How a Gunman Says Goodbye (Glasgow Trilogy, Book 2)
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How does a gunman retire? Frank MacLeod was the best at what he does. Thoughtful. Efficient. Ruthless. But is he still the best?
A new job. A target. But something is about to go horribly wrong. Someone is going to end up dead.
Most gunmen say goodbye to the world with a bang. Frank’s still here. He’s lasted longer than he should have . ..
The breathtaking, devastating sequel to lauded debut The Necessary Death of Lewis Winter, How a Gunman Says Goodbye will plunge the reader back into the Glasgow underworld, where criminal organisations war for prominence and those caught up in events are tested at every turn.
Well, not a good guy. He’s a criminal, so he’s a bad guy. But he’s a nice man. Well…’ ‘Okay, Kenny,’ Fisher’s saying. He doesn’t have the patience to sit and listen to yet another criminal pretend he isn’t one. Or pretend that he’s the only nice guy in his industry. They all say it. Some of them even believe it. ‘This is better. I’m thinking you and I could work together after all. I won’t forget that you helped us with this. There is one other thing. If Frank’s been pushed out, they must have
no harm to anyone. Calum gets it. He gets that you create a different image for people outside the business. A gunman never has to look tough. You don’t have to look tough when you’re doing a job. The gun looks tough enough for both of you. Thank God he isn’t coming this way. Frank’s gone in the other direction, as Calum assumed he would when he parked here. He’ll go to the pub. He’ll have a pint. He’ll come home. Does it every day, apparently. Every day on his own. Seems rather sad to Calum.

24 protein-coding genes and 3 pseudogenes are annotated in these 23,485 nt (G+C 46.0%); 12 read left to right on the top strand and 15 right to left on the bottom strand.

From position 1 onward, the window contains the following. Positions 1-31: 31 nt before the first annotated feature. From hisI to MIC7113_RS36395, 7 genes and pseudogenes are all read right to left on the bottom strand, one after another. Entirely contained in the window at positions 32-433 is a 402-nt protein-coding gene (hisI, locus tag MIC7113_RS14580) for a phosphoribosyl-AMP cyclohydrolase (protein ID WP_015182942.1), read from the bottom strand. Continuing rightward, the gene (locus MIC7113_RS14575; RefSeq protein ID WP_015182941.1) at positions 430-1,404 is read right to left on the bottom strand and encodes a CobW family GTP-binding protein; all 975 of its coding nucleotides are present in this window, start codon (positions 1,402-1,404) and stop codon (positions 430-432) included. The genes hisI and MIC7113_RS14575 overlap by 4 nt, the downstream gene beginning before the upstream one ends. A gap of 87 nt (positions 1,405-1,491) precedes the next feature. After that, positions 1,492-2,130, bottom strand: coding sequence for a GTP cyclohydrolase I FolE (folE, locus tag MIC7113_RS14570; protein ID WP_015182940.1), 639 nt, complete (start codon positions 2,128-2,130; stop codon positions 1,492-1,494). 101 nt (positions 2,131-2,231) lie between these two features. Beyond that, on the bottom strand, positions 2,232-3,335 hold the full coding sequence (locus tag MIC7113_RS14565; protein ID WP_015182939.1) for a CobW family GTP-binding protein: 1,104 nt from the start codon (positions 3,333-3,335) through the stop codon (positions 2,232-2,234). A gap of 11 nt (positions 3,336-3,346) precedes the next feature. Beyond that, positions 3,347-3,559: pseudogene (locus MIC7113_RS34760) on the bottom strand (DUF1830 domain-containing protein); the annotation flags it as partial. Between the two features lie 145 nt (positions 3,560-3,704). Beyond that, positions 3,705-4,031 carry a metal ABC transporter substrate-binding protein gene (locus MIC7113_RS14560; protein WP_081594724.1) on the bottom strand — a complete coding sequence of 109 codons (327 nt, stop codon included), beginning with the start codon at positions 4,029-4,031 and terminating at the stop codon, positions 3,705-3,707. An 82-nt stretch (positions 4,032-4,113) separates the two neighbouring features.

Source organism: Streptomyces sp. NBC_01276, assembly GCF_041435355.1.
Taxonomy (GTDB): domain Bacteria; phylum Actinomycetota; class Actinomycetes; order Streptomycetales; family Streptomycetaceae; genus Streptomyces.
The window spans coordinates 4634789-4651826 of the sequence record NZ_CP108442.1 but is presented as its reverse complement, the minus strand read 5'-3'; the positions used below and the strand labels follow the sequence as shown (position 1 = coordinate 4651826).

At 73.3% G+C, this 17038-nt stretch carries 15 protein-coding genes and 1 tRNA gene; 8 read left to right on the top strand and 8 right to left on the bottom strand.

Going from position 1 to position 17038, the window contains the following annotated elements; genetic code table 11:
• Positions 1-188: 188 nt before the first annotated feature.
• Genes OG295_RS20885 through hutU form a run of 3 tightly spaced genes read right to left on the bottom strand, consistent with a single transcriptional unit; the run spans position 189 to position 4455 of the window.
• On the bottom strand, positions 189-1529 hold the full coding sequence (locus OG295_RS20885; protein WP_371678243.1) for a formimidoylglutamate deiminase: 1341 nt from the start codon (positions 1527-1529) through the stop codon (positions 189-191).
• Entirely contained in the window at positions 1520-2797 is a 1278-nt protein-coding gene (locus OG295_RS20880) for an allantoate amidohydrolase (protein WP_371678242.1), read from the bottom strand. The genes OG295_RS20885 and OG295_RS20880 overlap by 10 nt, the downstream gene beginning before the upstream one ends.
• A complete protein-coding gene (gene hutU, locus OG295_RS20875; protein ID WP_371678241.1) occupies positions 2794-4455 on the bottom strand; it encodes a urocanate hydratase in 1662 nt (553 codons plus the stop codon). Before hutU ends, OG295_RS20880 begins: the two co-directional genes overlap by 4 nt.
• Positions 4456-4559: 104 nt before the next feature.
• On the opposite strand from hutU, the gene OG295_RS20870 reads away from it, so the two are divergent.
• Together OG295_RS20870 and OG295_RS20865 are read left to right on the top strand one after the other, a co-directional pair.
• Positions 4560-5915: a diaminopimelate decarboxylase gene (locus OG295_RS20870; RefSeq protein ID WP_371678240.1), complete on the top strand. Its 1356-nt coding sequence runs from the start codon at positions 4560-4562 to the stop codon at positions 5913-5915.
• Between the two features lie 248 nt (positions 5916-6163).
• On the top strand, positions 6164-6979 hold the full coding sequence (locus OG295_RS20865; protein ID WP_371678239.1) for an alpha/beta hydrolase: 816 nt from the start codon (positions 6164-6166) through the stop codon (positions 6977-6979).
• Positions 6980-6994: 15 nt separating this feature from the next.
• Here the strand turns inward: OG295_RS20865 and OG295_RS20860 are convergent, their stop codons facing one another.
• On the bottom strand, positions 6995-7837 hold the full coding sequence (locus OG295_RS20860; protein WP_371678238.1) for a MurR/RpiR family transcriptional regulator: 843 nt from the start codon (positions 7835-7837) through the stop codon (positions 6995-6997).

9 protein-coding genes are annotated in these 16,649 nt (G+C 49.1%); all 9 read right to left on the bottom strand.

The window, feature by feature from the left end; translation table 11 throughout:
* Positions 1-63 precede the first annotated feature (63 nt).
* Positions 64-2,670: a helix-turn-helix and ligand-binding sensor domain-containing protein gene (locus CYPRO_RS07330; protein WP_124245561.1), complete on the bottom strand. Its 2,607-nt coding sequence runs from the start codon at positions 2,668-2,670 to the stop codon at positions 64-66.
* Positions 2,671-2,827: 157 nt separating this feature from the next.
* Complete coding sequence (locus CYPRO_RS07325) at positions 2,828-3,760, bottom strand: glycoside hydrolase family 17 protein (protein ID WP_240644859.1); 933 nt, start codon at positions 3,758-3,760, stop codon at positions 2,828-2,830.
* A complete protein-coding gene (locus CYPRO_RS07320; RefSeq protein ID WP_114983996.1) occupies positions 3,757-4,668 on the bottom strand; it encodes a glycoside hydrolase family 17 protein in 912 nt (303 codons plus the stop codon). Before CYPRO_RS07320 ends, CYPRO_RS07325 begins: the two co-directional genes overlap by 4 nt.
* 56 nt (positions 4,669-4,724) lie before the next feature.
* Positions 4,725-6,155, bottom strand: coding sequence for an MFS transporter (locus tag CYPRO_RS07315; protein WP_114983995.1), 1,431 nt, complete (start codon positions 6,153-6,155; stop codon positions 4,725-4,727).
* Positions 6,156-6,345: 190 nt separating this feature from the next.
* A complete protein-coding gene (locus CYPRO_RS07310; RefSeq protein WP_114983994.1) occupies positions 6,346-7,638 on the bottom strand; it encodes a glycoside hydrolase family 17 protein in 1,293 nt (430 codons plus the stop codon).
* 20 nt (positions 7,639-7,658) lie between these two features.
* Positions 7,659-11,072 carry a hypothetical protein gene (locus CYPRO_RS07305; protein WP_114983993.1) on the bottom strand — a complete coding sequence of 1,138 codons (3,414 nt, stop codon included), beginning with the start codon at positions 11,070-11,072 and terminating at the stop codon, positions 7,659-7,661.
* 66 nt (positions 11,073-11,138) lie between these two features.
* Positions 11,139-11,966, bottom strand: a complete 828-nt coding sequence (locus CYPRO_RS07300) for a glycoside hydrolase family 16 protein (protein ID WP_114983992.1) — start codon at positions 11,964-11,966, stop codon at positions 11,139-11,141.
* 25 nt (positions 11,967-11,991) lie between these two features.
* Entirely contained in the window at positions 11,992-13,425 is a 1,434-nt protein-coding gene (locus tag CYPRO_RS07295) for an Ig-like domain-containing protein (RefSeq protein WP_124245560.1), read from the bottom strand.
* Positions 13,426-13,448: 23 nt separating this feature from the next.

guarantee of safety. Not one he truly deserves. How many people has he killed? He should be inside. It could still happen. Tell Frank he gets safety for info. When you have the info, arrest him anyway. Then forget about ever getting another contact in the business. Shit, it always has to be this bloody awkward. People like Frank MacLeod can never give you an easy ride. He has the number on a piece of paper in front of him, daring himself to throw it in the bin. Go for the short-term prize of
round. Off down the street, trying to play catch-up. He’s lucky. He spots the back end of the target car turning up another street. He moves a little closer, has it in sight. From here it’s easy enough. You tail carefully. You tail in a way that does nothing to draw attention. When you’re used to looking out for tails of your own, this becomes easy. He’s an aggressive little driver, this fellow. Quick off his mark, pulling in front of people. He’s drawing plenty of attention to himself.
‘No,’ Young’s saying, ‘I don’t want you to. But we both know you have to. I don’t think he gave them a lot of info in the first meeting. He’ll have to give them something the second time they meet. We can’t let that meeting happen. We’re fucked if it does. Every one of us. I’d like to do it tonight.’ ‘No,’ Jamieson’s saying. Making sure his tone doesn’t invite any argument. Young’s gone. He spent a few minutes standing there, waiting for Jamieson to agree with him, then said he’d be back in the